At a time when racial justice organizing has gained unprecedented momentum across philanthropy and society, a new collaborative of funders will work to reinvigorate and transform the field of children’s rights by building power with children, youth, and their allies.
The Children’s Rights Innovation Fund (CRIF) is inviting funders to come together to learn, innovate, and collaborate to address the multiple root causes of children’s vulnerability—starting with a focus on the manifestations of colonialism, neo-colonialism, racism, and anti-Blackness.
This new fund, which is expected to launch later this year, is premised on the conviction that the field of children’s rights is at a fundamental crossroads. The field can either continue to focus on the surface symptoms of children’s vulnerability, or it can rise to meet this moment by naming and addressing the deepest drivers of injustice that shape the lives of the most marginalized children across the world. Tides Center will be the operational partner for the fund.
Dr. Ramatu Bangura, a respected philanthropic leader and long-time advocate for racial and gender justice, is leading CRIF as its executive director. Dr. Bangura served most recently as the program officer for adolescent girls’ rights at the NoVo Foundation.
“At the heart of the children’s rights field is a profound paradox,” said Bangura. “For generations, it has largely avoided investing either in children’s power or in the justice work required to make many children’s rights real. CRIF offers a chance for funders to innovate and experiment with a new way forward—beginning with a focus on the intersection of racial justice and children’s rights, and expanding to focus on additional root causes as we grow together.”
“All rights are children’s rights,” added Bangura, clarifying that CRIF stands as “an open invitation for all funders to radically deepen the impact of their work across multiple issues that shape—and are shaped by—children and youth. CRIF will apply an intersectional lens to children’s rights that leaves no aspect of identity or oppression off the table.”
CRIF is assembling an advisory community of funders to guide its work. It is also planning a series of webinars, online dialogues, and other learning sessions to foster a community of funders open to building relationships, learning, and growing together.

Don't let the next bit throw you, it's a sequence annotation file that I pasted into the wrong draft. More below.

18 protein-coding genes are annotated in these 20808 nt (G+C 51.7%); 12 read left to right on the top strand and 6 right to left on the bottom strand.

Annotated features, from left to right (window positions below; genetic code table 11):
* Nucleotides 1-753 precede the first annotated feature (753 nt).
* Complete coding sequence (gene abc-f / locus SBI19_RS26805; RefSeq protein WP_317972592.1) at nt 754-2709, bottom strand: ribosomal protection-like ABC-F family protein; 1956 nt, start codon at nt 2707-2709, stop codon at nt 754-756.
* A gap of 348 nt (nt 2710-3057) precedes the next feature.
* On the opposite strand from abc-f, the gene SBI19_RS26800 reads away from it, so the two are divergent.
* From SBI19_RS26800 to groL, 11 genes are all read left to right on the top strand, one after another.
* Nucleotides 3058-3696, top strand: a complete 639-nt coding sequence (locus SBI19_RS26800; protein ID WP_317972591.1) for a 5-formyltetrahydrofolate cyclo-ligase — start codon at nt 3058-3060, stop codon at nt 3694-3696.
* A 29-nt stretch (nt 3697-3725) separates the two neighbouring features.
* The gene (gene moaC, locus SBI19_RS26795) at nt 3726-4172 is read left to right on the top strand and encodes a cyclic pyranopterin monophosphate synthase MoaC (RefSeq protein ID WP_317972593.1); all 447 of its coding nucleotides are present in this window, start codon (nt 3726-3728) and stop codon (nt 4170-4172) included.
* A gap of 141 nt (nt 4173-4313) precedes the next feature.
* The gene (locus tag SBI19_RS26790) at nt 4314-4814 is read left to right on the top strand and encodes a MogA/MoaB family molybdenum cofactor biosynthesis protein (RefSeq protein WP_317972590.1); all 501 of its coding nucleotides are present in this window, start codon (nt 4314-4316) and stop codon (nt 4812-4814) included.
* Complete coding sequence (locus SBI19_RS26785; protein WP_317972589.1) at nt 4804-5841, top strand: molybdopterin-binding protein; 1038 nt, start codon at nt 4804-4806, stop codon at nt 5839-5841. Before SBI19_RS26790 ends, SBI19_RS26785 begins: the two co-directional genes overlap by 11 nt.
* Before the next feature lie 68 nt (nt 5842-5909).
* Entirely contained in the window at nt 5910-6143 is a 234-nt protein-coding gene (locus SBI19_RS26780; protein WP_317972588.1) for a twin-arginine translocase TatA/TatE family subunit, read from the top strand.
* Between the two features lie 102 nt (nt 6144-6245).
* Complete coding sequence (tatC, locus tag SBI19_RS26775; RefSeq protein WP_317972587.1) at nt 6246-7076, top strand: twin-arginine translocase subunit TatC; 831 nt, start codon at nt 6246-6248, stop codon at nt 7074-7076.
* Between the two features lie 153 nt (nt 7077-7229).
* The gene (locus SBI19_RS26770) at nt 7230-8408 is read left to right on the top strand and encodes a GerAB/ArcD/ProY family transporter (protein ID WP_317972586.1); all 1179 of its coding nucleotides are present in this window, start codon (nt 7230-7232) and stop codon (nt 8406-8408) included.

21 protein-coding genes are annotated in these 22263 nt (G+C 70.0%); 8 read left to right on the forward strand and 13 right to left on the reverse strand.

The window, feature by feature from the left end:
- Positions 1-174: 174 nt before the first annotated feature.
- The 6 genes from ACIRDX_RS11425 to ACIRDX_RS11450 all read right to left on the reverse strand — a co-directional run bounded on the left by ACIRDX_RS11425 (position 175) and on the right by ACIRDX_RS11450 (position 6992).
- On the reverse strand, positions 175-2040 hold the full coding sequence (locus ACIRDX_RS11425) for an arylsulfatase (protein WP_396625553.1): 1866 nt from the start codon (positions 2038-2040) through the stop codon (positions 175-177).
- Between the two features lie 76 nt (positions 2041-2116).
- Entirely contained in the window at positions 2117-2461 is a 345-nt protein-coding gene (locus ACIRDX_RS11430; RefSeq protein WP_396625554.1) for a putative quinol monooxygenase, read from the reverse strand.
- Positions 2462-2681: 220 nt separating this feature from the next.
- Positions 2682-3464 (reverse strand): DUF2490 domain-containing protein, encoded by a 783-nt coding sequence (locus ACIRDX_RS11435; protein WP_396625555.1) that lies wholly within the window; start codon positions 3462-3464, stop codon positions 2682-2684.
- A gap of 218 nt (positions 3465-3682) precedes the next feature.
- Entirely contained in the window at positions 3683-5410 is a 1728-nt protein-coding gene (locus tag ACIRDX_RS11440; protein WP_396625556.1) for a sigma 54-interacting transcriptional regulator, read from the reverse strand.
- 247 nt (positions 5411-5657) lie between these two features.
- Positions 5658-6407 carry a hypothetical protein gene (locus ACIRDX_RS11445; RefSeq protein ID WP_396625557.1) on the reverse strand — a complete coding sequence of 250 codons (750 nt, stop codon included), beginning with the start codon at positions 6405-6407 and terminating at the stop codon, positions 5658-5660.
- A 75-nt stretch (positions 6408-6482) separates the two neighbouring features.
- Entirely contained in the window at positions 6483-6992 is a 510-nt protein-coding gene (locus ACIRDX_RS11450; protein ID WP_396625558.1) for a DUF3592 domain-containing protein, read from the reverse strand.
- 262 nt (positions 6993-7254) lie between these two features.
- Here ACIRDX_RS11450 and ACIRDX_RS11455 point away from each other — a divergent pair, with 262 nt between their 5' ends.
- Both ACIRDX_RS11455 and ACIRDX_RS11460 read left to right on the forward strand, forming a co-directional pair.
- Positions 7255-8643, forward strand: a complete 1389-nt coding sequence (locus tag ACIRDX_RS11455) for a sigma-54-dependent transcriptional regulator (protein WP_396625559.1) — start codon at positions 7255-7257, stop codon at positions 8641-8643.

Funders who are interested in learning more are invited to contact CRIF at [email protected].
“This is a learning community for shared risk, experimentation, and candid dialogue,” said Bangura. “Our starting point is not about having all the answers, but about a willingness to ask tough questions, and to see where that leads us.”
Such questions include why one of the most vocal and well-funded fields of global development and philanthropy has largely avoided the topic of race; why the field remains cordoned off from broader social justice movements, even as those movements gain new power and prominence; and why children’s power is often met with suspicion and mistrust, even in other social justice spaces.
CRIF is a fiscally sponsored project of Tides Center. As such, Tides Center manages backend functions like human resources, finance, and legal, as well as strategic advising for new initiatives. Under this model, CRIF can continue to amplify its work to advance children’s rights globally, while also building the necessary infrastructure for sustainability.
“The Children’s Rights Innovation Fund is a powerful reflection of our passion for crossing boundaries, embracing risk, and leveraging every tool at our disposal to drive lasting social change where it is needed most,” said Joel Bashevkin, director of social ventures at Tides.
CRIF’s programmatic work will be organized around a series of key action themes called “containers” that address root causes of children’s vulnerability. The first container, DECOLONIZE!, will focus on youth activists and allies working to address colonialism, neo-colonialism, racism and anti-Blackness, with a geographic focus that follows the path of the TransAtlantic slave trade in West Africa and the Americas. Other containers will be designed in the future as funder partners come together to explore and address additional root causes.
While racism, anti-Blackness, colonialism, and neo-colonialism are experienced in very different ways in very different places, the systemic barriers they create to children’s rights are very real and are felt all over the globe. Examples include Afro-descendants in Mexico fighting for recognition and to be counted by their government, Black children facing heightened state and police violence in Brazil, de-naturalization laws in the Dominican Republic leaving Haitian children stateless, and the deeply alarming rates of missing and murdered Indigenous girls and young women.
“Without a sustained focus on the systemic causes of children’s vulnerability, the field of children’s rights is guaranteed to fall short of its vision for the full freedom, safety, and dignity of children around the world, said Bangura. “We hope that this new fund serves as a living call to action, a dynamic space for learning, and a source of momentum to realize this vision and make rights a reality for all children.”
To learn more, visit https://www.crifund.org.